The opposite is what’s risky

In a recent interview with the Harvard Business Review new JC Penney CEO Ron Johnson was asked whether it wasn’t a pretty risky proposition to completely re-invent a department store?

His answer was clear, concise and spot on: “The opposite is what’s risky.”

Years ago, when I was at Sears, we had many debates about how risky it was to take our dominant tools and appliance franchises “off the mall.” Mainly we were concerned about how such a bold strategy would cannibalize our core mall-based department store business. Now, more than a decade later, virtually all the value that’s been created in the retail tool and appliance industry has been captured by Home Depot, Lowe’s and others that responded better to shifting customer desires. And the core business we tried to protect now seems headed inexorably toward extinction.

Whether you study Blockbuster or Borders–or myriad other brands that fell hard from lofty perches–you don’t have to be much of a business historian to see how industry incumbents consistently get the risk equation wrong. And by the time their platform is fully on fire, it’s far too late to recover.

Defend the status quo and you’re likely to be the proverbial frog slowly boiling to death.

Challenge the status quo, walk through your fear and at least you give yourself a chance to survive and thrive.



Author: stevenpdennis

Steven Dennis is a trusted advisor and thought-leader on customer-centric strategic growth and innovation. As President of SageBerry Consulting, he applies his C-level executive experience to drive growth and marketing strategy for multi-channel retail, e-commerce and luxury industry clients. He shares his ideas and wisdom regularly in the press, as an industry speaker and through his popular blog "Zen and the Art & Science of Customer-Centricity"( Prior to founding SageBerry, Steven was Senior Vice President of Strategy, Business Development and Marketing for the Neiman Marcus Group. As a member of the Executive Committee he drove the company's major growth initiatives, multi-channel marketing programs and customer insight agenda. Before joining Neiman Marcus, Steven held leadership positions with Sears, including Acting Chief Strategy Officer, Lands' End acquisition integration team leader, Vice President-Multichannel Integration and General Manager-Commercial Sales. Earlier in his career he was with NutraSweet and the global management strategy consulting firm, Booz & Co. Steven received his MBA from the Harvard Business School and a BA from Tufts University. In addition to his consulting work, Steven is an executive-in-residence at the JC Penney Center for Retail Excellence at SMU’s Cox School of Business, President of the DFW Retail Executives Association and serves on the Advisory Boards of Invodo Inc. and Nectar Online Media. He is also active in the social innovation and education reform arena as a Partner and member of the Board of Directors of Dallas Social Venture Partners. He is currently co-leader of DSVP's investment and engagement with SMU's Center on Communities and Education "School Zone" initiative in West Dallas.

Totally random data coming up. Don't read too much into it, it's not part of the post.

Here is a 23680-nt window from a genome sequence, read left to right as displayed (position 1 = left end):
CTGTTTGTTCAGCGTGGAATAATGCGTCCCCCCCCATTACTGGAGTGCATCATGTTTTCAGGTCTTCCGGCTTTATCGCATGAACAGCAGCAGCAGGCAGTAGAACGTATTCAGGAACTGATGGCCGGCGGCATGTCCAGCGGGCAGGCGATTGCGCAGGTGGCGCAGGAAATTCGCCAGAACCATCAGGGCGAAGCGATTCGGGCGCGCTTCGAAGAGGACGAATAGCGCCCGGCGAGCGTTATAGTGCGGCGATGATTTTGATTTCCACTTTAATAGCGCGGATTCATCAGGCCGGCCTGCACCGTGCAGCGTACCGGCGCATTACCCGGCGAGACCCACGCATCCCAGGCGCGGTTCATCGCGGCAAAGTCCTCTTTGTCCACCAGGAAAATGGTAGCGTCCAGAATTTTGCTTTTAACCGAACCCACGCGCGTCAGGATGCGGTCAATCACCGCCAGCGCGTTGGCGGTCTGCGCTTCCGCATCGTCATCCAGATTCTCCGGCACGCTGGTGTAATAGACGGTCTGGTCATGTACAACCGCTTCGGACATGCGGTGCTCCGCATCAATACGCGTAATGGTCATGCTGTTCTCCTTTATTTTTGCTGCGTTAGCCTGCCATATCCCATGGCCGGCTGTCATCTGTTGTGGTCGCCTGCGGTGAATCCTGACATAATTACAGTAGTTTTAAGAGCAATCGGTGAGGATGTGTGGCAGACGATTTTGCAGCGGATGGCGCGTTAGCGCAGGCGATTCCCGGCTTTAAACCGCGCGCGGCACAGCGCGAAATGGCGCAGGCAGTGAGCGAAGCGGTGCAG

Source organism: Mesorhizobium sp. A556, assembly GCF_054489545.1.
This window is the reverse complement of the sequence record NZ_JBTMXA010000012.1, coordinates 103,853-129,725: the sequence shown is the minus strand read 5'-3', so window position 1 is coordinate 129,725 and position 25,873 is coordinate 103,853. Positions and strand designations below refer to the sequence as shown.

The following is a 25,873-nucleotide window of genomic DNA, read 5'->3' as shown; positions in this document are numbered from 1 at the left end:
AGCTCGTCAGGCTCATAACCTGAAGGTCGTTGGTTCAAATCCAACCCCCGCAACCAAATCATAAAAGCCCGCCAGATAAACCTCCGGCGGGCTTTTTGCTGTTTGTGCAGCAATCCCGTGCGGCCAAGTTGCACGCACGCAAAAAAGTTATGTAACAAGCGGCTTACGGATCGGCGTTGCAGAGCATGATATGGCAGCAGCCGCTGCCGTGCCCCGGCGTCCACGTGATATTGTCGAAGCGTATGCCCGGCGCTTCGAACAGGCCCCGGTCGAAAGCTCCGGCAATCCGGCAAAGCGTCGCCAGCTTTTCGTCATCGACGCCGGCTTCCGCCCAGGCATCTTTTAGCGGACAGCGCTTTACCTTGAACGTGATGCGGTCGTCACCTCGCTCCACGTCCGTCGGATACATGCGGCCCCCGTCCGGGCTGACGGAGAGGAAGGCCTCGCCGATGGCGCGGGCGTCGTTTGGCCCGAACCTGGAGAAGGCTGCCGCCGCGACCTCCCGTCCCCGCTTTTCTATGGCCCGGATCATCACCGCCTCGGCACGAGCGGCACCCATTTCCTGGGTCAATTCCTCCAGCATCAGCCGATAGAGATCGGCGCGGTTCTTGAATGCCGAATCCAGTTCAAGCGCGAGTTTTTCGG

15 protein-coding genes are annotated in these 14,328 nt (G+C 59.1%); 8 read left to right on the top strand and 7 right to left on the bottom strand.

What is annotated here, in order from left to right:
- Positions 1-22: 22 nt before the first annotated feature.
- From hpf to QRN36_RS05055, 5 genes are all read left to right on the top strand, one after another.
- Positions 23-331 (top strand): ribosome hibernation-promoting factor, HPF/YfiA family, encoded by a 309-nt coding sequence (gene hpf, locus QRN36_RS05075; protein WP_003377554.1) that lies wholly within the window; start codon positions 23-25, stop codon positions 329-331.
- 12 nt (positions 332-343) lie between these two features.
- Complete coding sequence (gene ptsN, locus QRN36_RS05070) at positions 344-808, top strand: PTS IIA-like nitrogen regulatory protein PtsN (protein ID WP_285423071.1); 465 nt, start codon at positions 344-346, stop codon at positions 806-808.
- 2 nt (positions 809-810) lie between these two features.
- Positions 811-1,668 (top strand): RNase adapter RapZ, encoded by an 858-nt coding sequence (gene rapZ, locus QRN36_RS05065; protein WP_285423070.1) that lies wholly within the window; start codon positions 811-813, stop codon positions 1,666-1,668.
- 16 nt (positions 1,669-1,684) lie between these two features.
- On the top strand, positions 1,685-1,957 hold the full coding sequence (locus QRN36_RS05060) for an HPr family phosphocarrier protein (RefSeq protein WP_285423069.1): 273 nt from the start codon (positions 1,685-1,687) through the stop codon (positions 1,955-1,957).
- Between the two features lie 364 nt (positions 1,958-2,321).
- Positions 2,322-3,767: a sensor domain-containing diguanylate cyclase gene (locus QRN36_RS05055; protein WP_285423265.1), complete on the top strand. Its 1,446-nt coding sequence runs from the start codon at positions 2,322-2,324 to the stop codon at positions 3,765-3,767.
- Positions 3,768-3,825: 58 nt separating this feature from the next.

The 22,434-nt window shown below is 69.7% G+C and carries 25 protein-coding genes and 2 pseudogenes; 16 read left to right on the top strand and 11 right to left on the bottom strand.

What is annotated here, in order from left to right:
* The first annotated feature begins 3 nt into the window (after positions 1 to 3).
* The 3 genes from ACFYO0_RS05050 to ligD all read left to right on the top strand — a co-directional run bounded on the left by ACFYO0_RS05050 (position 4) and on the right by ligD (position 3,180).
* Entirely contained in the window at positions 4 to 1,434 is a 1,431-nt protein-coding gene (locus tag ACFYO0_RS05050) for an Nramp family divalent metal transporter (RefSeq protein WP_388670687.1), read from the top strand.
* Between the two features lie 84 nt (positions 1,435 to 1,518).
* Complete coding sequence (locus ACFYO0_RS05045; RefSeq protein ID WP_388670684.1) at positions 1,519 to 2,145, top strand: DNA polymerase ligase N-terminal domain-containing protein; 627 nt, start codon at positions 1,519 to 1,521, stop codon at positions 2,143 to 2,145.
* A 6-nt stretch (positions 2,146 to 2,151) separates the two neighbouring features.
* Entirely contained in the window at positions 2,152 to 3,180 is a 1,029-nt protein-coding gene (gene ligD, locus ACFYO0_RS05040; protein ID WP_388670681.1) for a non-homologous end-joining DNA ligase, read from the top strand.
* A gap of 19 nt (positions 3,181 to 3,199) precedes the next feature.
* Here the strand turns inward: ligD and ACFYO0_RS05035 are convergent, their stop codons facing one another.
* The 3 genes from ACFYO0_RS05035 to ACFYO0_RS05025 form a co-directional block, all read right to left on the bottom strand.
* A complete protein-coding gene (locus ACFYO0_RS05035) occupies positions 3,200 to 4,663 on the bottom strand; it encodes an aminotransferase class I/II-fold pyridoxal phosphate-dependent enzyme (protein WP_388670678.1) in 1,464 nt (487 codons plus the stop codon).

4 thoughts on “The opposite is what’s risky”

  1. Excellent commentary. I think the real danger is from Amazon and to a lesser extent Google and eBay (for the moment) who have hired the finest minds in the industry and have given them literally Billions of Dollars in R&D money to come up with strategies to redefine retail. Amazon showed some of their cards last Saturday with their “get $5 off if you buy something from Amazon from a brick and mortar store – but only if you have your GPS on” that they are up to something that could be a real game changer.


Leave a Reply

Fill in your details below or click an icon to log in: Logo

You are commenting using your account. Log Out / Change )

Twitter picture

You are commenting using your Twitter account. Log Out / Change )

Facebook photo

You are commenting using your Facebook account. Log Out / Change )

Google+ photo

You are commenting using your Google+ account. Log Out / Change )

Connecting to %s